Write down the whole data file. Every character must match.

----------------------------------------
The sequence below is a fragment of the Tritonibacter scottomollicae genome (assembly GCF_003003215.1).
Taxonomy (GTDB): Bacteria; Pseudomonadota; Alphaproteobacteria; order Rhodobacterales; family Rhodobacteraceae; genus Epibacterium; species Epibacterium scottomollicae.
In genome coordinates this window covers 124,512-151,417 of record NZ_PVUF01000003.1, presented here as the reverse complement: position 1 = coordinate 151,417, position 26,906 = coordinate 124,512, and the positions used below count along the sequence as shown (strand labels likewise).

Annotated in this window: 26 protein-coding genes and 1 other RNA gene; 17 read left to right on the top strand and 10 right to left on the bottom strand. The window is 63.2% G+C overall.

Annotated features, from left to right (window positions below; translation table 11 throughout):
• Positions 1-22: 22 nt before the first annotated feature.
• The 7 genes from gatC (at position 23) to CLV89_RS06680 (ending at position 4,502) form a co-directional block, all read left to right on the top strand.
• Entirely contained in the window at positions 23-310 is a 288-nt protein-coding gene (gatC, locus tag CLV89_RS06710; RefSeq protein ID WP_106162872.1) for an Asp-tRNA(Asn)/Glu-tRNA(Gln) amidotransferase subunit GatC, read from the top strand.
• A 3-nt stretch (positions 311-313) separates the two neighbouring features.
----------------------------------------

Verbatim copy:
The sequence below is a fragment of the Tritonibacter scottomollicae genome (assembly GCF_003003215.1).
Taxonomy (GTDB): Bacteria; Pseudomonadota; Alphaproteobacteria; order Rhodobacterales; family Rhodobacteraceae; genus Epibacterium; species Epibacterium scottomollicae.
In genome coordinates this window covers 124,512-151,417 of record NZ_PVUF01000003.1, presented here as the reverse complement: position 1 = coordinate 151,417, position 26,906 = coordinate 124,512, and the positions used below count along the sequence as shown (strand labels likewise).

Annotated in this window: 26 protein-coding genes and 1 other RNA gene; 17 read left to right on the top strand and 10 right to left on the bottom strand. The window is 63.2% G+C overall.

Annotated features, from left to right (window positions below; translation table 11 throughout):
• Positions 1-22: 22 nt before the first annotated feature.
• The 7 genes from gatC (at position 23) to CLV89_RS06680 (ending at position 4,502) form a co-directional block, all read left to right on the top strand.
• Entirely contained in the window at positions 23-310 is a 288-nt protein-coding gene (gatC, locus tag CLV89_RS06710; RefSeq protein ID WP_106162872.1) for an Asp-tRNA(Asn)/Glu-tRNA(Gln) amidotransferase subunit GatC, read from the top strand.
• A 3-nt stretch (positions 311-313) separates the two neighbouring features.